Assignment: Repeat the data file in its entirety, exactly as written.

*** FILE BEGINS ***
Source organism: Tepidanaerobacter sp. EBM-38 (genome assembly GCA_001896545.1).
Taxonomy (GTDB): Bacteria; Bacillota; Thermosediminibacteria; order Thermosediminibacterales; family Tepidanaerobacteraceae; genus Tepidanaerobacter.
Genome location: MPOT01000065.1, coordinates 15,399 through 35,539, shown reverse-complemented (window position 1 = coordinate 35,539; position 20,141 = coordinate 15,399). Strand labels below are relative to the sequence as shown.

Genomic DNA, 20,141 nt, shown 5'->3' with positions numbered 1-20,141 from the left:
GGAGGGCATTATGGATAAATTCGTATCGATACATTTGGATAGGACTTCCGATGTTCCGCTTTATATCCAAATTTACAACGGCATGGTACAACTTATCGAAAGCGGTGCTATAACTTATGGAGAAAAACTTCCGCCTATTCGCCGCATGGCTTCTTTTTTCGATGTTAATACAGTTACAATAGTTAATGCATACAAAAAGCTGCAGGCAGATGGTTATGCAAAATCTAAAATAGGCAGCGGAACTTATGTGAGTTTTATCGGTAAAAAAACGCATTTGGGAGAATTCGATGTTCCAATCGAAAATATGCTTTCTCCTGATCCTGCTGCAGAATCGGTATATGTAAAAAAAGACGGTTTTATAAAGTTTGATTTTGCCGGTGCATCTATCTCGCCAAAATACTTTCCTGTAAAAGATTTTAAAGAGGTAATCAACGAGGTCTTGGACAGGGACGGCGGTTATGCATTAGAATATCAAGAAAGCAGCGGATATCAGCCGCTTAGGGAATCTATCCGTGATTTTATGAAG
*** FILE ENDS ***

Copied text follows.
Source organism: Tepidanaerobacter sp. EBM-38 (genome assembly GCA_001896545.1).
Taxonomy (GTDB): Bacteria; Bacillota; Thermosediminibacteria; order Thermosediminibacterales; family Tepidanaerobacteraceae; genus Tepidanaerobacter.
Genome location: MPOT01000065.1, coordinates 15,399 through 35,539, shown reverse-complemented (window position 1 = coordinate 35,539; position 20,141 = coordinate 15,399). Strand labels below are relative to the sequence as shown.

Genomic DNA, 20,141 nt, shown 5'->3' with positions numbered 1-20,141 from the left:
GGAGGGCATTATGGATAAATTCGTATCGATACATTTGGATAGGACTTCCGATGTTCCGCTTTATATCCAAATTTACAACGGCATGGTACAACTTATCGAAAGCGGTGCTATAACTTATGGAGAAAAACTTCCGCCTATTCGCCGCATGGCTTCTTTTTTCGATGTTAATACAGTTACAATAGTTAATGCATACAAAAAGCTGCAGGCAGATGGTTATGCAAAATCTAAAATAGGCAGCGGAACTTATGTGAGTTTTATCGGTAAAAAAACGCATTTGGGAGAATTCGATGTTCCAATCGAAAATATGCTTTCTCCTGATCCTGCTGCAGAATCGGTATATGTAAAAAAAGACGGTTTTATAAAGTTTGATTTTGCCGGTGCATCTATCTCGCCAAAATACTTTCCTGTAAAAGATTTTAAAGAGGTAATCAACGAGGTCTTGGACAGGGACGGCGGTTATGCATTAGAATATCAAGAAAGCAGCGGATATCAGCCGCTTAGGGAATCTATCCGTGATTTTATGAAG